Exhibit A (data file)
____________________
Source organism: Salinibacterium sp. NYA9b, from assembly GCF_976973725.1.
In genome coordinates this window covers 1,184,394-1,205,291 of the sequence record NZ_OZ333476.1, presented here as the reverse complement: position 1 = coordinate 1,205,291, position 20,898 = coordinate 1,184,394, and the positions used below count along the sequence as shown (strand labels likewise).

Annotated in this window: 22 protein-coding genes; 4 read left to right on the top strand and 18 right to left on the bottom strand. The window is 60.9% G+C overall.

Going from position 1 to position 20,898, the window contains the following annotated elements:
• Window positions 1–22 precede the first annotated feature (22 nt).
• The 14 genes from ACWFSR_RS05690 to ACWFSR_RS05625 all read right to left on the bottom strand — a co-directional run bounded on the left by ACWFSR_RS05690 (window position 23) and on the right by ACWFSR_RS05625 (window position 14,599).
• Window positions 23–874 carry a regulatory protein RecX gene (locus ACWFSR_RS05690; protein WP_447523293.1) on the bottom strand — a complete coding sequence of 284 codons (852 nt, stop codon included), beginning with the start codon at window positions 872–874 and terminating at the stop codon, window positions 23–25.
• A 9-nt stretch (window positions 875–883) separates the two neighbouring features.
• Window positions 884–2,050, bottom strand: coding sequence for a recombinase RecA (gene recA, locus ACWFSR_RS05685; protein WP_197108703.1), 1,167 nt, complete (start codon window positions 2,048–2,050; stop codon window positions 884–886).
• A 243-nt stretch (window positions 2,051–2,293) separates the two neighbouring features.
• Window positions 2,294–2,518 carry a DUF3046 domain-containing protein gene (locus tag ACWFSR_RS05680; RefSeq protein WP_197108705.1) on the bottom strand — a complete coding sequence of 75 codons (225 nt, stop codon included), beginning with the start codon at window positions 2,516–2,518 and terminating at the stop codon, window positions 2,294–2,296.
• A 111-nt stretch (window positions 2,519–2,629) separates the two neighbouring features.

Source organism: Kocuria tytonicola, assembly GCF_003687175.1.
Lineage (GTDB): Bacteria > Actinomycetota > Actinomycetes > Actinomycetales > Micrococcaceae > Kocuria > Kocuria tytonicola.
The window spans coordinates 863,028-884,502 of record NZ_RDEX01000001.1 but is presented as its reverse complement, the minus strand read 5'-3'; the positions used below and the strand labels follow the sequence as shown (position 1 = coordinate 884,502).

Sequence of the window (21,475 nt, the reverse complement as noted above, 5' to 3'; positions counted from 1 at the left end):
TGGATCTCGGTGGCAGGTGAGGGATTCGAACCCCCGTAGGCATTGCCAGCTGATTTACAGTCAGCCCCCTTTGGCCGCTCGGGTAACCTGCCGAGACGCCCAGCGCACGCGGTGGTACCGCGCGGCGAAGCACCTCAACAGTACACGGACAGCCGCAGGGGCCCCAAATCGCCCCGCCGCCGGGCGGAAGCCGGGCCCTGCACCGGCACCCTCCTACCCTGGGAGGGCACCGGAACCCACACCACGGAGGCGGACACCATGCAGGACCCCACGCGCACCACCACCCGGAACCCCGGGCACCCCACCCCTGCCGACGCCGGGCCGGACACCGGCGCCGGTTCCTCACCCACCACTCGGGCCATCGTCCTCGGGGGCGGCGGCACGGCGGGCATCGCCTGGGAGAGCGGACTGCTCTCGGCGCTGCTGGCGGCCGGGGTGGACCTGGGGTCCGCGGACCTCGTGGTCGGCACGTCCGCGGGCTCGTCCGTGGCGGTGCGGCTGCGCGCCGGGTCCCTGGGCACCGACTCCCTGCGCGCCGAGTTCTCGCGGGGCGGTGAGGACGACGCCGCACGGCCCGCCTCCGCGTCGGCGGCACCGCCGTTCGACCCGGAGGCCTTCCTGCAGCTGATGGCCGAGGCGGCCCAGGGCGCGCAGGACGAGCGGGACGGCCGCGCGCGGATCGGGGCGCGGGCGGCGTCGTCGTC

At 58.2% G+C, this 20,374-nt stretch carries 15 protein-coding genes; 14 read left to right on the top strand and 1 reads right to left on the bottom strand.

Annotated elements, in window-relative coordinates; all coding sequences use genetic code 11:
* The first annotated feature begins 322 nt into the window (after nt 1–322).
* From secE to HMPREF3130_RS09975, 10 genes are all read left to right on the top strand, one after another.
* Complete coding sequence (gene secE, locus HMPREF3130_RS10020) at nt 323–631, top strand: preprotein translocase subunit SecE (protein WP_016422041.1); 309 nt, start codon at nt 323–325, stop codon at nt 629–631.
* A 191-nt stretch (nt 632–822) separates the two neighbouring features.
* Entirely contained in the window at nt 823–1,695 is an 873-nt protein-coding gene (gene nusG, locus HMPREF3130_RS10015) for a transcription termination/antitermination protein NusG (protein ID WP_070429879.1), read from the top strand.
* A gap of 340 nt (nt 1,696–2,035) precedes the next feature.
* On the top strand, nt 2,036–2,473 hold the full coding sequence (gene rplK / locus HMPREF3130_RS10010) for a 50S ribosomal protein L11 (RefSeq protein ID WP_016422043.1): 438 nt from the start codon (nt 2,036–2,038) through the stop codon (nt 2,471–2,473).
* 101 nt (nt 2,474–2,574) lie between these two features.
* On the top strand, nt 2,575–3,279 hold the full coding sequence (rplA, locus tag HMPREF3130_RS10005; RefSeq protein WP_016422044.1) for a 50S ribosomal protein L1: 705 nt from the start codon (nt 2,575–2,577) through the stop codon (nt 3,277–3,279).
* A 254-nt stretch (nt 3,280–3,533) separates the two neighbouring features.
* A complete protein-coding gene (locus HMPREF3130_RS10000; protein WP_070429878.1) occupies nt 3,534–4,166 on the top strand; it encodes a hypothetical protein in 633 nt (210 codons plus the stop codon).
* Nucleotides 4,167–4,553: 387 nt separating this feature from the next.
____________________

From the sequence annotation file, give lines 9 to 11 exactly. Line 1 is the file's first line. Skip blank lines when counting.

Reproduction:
• Window positions 884–2,050, bottom strand: coding sequence for a recombinase RecA (gene recA, locus ACWFSR_RS05685; protein WP_197108703.1), 1,167 nt, complete (start codon window positions 2,048–2,050; stop codon window positions 884–886).
• A 243-nt stretch (window positions 2,051–2,293) separates the two neighbouring features.
• Window positions 2,294–2,518 carry a DUF3046 domain-containing protein gene (locus tag ACWFSR_RS05680; RefSeq protein WP_197108705.1) on the bottom strand — a complete coding sequence of 75 codons (225 nt, stop codon included), beginning with the start codon at window positions 2,516–2,518 and terminating at the stop codon, window positions 2,294–2,296.